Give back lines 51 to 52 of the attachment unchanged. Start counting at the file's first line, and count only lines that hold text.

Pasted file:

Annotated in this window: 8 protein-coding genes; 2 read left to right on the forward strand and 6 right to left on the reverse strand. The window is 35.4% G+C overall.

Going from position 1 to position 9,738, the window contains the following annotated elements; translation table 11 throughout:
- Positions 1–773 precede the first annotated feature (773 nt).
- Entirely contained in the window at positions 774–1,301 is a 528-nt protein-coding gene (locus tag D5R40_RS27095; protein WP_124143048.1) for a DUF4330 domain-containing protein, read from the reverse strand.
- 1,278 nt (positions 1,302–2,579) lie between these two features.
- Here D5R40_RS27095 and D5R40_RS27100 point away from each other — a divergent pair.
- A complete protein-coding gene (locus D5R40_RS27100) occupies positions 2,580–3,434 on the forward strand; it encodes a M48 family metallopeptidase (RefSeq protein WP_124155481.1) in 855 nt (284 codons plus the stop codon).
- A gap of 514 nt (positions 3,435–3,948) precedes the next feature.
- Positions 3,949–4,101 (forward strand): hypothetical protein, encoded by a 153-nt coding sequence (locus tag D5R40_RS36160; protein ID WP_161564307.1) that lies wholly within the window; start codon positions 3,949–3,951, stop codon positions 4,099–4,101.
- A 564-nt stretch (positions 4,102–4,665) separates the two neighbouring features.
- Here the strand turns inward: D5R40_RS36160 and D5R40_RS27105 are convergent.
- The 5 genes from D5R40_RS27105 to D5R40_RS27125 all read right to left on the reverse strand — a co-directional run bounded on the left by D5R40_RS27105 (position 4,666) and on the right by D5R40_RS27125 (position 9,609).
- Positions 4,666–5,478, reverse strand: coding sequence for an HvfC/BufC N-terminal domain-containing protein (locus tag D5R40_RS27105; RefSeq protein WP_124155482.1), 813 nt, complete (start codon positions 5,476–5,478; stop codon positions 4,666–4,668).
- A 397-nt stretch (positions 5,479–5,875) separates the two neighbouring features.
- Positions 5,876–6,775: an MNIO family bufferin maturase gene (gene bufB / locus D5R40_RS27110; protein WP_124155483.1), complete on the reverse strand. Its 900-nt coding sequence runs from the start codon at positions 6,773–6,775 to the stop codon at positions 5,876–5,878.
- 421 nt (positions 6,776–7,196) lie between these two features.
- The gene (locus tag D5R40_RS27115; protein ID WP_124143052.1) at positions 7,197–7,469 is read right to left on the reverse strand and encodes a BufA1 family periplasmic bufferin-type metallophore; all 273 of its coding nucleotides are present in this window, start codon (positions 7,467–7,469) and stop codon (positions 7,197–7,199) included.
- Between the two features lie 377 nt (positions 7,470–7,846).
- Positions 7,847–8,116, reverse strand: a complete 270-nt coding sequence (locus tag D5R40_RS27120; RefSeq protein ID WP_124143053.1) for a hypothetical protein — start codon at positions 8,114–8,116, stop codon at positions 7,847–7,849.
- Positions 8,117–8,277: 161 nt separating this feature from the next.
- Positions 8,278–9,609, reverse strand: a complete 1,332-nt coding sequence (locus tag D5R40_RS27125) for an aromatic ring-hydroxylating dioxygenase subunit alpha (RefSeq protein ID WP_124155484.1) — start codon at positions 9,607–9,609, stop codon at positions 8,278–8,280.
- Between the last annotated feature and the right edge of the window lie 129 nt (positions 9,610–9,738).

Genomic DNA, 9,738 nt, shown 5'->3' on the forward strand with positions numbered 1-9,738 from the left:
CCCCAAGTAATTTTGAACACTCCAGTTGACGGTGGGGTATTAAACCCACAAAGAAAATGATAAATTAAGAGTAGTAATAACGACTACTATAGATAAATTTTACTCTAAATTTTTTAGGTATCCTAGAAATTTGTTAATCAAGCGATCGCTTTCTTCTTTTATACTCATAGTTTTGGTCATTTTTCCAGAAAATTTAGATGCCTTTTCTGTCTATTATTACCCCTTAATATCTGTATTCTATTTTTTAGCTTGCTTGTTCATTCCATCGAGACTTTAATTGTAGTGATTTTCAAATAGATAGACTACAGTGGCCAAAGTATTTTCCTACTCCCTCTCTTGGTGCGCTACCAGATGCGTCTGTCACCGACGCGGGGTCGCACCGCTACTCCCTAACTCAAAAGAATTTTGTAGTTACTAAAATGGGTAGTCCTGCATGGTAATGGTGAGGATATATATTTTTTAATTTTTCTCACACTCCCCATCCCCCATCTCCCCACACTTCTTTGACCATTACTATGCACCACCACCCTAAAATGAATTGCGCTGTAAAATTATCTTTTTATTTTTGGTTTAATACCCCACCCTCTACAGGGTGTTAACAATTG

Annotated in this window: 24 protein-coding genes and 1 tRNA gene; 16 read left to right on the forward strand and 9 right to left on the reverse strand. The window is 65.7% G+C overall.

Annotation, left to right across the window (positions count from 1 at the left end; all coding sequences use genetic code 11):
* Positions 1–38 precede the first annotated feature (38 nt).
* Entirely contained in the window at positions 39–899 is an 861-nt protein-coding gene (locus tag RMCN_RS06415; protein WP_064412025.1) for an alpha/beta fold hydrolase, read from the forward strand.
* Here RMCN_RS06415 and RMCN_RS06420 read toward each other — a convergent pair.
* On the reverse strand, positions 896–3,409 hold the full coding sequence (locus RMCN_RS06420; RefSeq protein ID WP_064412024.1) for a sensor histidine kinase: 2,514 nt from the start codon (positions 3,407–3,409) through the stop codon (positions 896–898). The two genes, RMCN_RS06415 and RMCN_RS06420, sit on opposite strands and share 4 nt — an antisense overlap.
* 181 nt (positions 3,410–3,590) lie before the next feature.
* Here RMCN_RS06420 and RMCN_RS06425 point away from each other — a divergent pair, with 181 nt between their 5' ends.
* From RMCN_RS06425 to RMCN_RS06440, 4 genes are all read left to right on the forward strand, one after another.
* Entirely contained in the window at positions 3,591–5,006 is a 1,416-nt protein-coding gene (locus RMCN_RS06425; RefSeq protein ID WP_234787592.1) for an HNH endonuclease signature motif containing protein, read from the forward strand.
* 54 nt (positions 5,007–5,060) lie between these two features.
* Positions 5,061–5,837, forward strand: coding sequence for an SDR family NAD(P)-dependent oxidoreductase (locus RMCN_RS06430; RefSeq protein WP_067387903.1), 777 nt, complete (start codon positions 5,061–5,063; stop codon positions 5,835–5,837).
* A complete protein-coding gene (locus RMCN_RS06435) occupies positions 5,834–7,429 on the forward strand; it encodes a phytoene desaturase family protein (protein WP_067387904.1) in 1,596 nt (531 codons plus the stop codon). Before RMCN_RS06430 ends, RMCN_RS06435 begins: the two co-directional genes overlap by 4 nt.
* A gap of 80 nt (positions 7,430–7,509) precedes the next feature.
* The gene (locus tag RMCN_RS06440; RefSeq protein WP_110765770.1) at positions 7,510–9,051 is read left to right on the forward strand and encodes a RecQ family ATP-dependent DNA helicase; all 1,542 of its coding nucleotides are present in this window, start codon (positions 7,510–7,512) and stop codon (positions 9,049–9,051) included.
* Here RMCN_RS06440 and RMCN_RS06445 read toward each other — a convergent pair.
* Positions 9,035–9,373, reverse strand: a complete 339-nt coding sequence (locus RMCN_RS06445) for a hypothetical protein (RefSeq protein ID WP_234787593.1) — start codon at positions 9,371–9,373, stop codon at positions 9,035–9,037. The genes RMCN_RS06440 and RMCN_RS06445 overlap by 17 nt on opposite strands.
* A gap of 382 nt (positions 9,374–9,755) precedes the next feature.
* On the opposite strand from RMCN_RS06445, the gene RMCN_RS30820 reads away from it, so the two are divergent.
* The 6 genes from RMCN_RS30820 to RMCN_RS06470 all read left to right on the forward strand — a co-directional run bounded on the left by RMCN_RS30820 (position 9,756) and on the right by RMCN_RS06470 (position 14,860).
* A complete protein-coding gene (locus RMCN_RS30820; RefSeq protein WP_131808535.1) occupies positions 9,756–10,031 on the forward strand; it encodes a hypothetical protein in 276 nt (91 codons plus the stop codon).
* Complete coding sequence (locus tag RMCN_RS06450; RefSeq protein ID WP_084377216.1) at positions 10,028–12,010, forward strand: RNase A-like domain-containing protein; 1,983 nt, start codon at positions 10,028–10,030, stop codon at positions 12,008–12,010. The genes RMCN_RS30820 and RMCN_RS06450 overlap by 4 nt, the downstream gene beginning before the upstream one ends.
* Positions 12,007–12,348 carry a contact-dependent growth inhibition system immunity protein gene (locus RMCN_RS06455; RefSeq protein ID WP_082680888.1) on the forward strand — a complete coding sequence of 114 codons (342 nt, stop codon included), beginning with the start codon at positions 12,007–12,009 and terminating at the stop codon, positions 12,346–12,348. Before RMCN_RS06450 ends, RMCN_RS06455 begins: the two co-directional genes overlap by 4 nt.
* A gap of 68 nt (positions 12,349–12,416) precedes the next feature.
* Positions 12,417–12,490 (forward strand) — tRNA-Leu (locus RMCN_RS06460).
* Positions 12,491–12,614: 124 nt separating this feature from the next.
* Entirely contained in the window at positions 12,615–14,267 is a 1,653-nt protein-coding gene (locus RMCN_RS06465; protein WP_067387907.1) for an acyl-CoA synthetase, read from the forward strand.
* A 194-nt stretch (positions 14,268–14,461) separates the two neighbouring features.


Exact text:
* Entirely contained in the window at positions 12,615–14,267 is a 1,653-nt protein-coding gene (locus RMCN_RS06465; protein WP_067387907.1) for an acyl-CoA synthetase, read from the forward strand.
* A 194-nt stretch (positions 14,268–14,461) separates the two neighbouring features.